Production of first tri-service missile set to begin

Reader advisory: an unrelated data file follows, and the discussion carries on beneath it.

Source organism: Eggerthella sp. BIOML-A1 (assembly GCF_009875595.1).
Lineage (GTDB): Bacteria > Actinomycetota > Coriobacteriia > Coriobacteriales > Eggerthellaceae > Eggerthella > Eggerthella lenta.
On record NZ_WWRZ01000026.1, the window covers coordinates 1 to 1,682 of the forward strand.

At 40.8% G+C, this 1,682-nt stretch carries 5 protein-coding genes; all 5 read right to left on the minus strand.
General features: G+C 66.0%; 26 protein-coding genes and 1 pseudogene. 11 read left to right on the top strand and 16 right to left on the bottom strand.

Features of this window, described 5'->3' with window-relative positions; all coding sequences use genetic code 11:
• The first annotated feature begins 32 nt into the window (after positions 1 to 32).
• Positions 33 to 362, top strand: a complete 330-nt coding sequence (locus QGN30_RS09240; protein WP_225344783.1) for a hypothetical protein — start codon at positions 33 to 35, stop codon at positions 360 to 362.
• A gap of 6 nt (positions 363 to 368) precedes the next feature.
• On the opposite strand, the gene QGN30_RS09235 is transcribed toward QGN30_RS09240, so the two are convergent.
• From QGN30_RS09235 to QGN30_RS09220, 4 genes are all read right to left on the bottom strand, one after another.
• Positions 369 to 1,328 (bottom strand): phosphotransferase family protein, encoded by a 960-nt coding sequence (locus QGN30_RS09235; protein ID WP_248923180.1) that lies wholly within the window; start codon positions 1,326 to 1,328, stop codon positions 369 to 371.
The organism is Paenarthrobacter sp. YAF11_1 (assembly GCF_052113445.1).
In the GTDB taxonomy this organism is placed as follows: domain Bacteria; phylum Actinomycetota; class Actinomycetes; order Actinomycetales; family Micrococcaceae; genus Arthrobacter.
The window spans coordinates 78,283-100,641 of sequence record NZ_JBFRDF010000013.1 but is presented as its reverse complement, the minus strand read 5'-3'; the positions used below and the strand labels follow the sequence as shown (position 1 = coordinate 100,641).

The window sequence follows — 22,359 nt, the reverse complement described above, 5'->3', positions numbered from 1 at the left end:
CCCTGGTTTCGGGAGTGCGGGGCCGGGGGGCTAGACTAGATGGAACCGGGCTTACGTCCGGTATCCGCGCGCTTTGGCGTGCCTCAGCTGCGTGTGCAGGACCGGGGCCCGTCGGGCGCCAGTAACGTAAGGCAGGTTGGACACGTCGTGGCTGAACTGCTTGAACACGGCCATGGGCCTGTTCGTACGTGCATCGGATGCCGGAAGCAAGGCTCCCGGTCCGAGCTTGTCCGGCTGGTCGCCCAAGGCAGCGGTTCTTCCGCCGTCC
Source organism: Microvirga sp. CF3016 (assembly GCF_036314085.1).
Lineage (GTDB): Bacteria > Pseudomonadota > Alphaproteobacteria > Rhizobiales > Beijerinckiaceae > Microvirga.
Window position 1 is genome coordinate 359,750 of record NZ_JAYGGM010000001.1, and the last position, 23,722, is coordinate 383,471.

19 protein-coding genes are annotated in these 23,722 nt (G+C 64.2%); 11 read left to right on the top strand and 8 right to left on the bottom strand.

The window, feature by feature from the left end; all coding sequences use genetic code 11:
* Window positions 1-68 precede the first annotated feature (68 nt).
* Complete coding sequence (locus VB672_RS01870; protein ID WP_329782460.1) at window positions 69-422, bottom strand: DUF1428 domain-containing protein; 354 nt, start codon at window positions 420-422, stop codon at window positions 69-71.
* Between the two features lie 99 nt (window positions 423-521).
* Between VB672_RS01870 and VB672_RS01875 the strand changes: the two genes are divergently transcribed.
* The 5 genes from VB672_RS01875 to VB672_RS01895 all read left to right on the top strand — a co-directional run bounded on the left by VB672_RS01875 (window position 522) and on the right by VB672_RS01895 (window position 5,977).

The Medium Range Surface to Air Missile (MRSAM) is being developed for the Army, Navy and Air Force by Defence Research and Development Organization (DRDO) in collaboration with Israel Aerospace Industries (IAI). The first batch of components of this missile were rolled out on 16 March paving way for its full scale production. The missile will protect naval warships, air force bases and army combat units from airborne attacks. The components have been manufactured in Hyderabad by an Indian Joint Venture (JV) Kalyani Rafael Advanced Systems (KRAS). The company was awarded a $100 million contract to build mid-sections of around 1000 missiles. Defence Public Sector Undertaking, Bharat Dynamics Ltd (BDL) will integrate these components with the other components built elsewhere to make combat-ready missiles. The missile can be fired from under-deck canisters on-board Indian warships, with the on-board MF-STAR radar guiding it to intercept incoming anti-ship missiles at ranges out to 70 km. the naval version of the missile is called the Long Range Surface to Air Missile (LRSAM). The army and air force versions are mounted on trucks for mobility, guarding against enemy fighter aircraft, named MRSAM. The military’s confidence on MRSAM can be understood from the fact that when Indian Army was planning attacks across LoC in September 2016 to avenge the killing of 19 Indian soldiers near Uri, the MRSAM missile, still under development were kept on a stand-by. KRAS is working to fulfil the needs of Indian Armed Forces and is looking forward to achieve export vision of the Indian government. Besides, the company will provide maintenance and repair operations service as well.